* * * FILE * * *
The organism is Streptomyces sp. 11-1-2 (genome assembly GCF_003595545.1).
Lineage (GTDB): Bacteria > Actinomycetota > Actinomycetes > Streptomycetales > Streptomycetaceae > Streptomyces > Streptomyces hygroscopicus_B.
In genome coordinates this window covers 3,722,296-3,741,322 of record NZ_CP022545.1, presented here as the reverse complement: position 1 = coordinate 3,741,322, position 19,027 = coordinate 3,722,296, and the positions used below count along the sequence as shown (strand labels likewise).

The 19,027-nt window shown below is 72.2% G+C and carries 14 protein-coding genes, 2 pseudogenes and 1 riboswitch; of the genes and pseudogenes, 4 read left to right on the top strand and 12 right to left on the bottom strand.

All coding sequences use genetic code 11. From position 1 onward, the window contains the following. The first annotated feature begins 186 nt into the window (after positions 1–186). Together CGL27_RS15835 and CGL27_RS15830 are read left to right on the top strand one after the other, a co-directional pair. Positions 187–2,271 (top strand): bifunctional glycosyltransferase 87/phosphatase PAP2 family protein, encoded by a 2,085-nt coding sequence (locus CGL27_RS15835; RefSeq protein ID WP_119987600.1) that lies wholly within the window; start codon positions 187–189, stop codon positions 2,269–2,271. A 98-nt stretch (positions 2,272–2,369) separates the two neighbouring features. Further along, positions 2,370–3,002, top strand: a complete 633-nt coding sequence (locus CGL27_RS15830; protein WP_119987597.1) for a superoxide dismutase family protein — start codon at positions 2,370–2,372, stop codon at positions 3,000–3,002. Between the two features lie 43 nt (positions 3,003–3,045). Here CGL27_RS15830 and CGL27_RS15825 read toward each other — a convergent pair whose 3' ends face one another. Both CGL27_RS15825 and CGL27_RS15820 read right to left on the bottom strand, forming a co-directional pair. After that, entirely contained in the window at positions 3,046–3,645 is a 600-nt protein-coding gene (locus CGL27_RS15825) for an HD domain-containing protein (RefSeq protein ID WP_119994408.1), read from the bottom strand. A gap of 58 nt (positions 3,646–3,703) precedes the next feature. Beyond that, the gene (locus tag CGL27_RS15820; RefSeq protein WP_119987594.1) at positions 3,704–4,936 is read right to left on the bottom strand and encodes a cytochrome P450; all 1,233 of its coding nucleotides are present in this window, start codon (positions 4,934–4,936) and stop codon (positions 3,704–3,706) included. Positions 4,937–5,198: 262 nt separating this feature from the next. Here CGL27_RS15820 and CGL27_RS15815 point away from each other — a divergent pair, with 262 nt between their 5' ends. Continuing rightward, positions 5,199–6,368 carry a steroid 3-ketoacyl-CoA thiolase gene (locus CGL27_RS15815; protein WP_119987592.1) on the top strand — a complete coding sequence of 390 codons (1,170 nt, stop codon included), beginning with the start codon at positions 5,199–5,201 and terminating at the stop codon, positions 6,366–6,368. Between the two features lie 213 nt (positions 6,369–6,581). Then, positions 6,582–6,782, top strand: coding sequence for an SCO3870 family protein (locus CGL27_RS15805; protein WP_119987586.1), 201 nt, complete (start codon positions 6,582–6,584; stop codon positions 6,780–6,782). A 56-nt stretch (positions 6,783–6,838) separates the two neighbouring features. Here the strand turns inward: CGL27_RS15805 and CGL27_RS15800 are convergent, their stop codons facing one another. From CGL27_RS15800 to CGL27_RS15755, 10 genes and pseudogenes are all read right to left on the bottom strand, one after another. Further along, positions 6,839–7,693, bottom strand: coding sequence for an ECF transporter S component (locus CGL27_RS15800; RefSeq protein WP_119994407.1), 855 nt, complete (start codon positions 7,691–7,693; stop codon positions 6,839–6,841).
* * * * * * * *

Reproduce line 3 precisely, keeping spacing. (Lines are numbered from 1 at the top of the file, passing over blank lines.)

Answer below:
In genome coordinates this window covers 3,722,296-3,741,322 of record NZ_CP022545.1, presented here as the reverse complement: position 1 = coordinate 3,741,322, position 19,027 = coordinate 3,722,296, and the positions used below count along the sequence as shown (strand labels likewise).